A: How different would you say your life as an academic and your life as a writer are from each other? Do they intersect? If so, what influence do they have on each other?
J: They are different but they feed off each other and enhance my productive life. My academic life has taken up most of my time, especially in the earlier years of my career when I had to juggle motherhood/parenthood, family, and academic excellence in order to earn the rewards of climbing up the academic ladder. My being a foreigner/outsider also added other racial, political, and cultural pressures I had to learn to navigate. I often felt frustrated that attention to my academic performance sometimes overwhelmed me and took away the time I could devote to creative writing. But returning to the fold of creative writing has always given me a sense of nourishment that is quite different from the sense of accomplishment I get with academic writing. Sustaining that movement between and from the academic space to the creative writing space and vice versa provides a healthy balance that keeps me grounded in who I am.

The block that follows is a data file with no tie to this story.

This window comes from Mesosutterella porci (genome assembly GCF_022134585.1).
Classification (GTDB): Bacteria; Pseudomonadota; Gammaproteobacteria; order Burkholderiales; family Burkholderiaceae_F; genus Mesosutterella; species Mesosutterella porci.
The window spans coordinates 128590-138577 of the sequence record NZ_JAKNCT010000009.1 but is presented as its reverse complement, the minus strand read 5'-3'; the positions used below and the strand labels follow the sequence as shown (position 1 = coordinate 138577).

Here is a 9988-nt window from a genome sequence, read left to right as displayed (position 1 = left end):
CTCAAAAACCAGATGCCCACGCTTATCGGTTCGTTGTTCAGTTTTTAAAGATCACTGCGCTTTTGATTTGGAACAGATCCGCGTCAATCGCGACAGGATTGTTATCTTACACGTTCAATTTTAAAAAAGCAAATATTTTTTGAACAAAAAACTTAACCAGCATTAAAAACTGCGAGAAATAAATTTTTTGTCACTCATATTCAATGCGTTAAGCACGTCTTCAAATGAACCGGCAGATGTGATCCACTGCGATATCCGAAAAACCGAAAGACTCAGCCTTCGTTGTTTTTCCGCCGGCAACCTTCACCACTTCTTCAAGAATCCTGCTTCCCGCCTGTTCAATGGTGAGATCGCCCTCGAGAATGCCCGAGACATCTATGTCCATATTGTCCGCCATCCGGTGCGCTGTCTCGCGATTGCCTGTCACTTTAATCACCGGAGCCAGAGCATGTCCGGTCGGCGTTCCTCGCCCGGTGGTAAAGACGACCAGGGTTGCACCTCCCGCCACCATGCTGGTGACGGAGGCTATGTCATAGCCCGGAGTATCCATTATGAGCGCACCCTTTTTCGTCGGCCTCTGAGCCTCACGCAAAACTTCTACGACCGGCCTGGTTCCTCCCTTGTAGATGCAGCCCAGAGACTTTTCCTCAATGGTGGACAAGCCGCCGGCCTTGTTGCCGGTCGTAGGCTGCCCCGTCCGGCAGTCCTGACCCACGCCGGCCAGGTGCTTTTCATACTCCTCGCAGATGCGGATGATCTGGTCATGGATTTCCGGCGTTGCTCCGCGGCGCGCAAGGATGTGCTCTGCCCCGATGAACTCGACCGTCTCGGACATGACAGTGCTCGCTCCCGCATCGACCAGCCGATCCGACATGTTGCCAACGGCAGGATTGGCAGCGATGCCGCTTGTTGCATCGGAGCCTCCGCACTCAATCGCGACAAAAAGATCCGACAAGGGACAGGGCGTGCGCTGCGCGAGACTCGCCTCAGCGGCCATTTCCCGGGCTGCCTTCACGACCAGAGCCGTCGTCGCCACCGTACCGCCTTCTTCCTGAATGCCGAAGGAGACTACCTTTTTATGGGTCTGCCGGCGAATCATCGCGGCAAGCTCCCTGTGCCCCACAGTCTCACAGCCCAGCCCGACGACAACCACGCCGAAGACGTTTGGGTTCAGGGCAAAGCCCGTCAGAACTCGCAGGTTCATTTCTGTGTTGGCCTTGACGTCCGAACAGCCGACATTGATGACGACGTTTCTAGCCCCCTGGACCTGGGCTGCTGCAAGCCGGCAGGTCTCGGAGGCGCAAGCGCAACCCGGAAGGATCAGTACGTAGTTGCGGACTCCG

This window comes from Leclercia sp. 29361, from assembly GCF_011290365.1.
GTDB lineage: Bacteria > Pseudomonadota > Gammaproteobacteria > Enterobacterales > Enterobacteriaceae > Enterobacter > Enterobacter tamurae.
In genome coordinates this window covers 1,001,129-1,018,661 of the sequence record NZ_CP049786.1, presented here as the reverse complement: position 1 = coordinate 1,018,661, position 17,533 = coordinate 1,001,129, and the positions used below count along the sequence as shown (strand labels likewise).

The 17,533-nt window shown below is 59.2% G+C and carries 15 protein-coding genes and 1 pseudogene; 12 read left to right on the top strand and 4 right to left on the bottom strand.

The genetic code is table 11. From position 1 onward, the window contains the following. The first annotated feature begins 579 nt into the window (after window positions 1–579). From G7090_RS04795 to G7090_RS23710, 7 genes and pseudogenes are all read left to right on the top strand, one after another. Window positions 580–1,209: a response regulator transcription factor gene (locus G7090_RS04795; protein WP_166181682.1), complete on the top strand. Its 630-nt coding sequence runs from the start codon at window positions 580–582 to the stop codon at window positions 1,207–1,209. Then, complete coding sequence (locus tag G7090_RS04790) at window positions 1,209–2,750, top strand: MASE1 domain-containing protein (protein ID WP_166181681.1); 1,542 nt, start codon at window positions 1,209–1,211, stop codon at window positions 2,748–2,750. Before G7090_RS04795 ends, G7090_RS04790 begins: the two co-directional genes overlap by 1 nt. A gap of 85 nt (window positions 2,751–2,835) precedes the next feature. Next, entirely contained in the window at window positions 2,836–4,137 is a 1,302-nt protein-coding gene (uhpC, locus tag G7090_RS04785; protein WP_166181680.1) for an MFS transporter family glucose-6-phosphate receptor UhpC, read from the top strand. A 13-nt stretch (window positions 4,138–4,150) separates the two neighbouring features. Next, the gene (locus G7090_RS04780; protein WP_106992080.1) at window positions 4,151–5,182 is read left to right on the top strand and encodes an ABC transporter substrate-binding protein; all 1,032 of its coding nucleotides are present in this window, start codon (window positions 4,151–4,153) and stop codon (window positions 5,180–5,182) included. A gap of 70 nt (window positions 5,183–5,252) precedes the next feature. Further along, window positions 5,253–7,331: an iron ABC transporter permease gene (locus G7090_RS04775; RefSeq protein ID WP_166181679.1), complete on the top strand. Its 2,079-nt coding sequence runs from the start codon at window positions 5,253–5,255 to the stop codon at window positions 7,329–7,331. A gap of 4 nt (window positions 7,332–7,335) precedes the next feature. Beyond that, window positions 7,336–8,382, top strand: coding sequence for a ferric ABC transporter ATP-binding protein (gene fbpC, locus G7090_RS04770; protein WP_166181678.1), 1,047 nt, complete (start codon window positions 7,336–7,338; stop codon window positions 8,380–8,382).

A: What role would you say Cameroon plays in your writing?
J: A lot. All the short stories in Your Madness, Not Mine are set in Cameroon. Many other stories I have written since are also set in Cameroon because, whether I like it or not, Cameroon still colours my American immigrant experience. For instance, earlier this year, I published a piece, “Am I Anglophone?: Identity Politics and Postcolonial Trauma in Cameroon at War” about the ruinous war declared by the State on the inhabitants of two of its ten regions. This war that that has been going on since 2017 has wrought untold suffering and devastation in the North West and South West regions. In the essay, my Cameroonian and American immigrant identities struggle to come to terms with this war that still has no end in sight.
A: In your contribution to the ‘New Daughters of Africa’ anthology, ‘home’ and ‘belonging’, and what both of them mean to you play an important role. What role do these themes play in your writing and your research in general?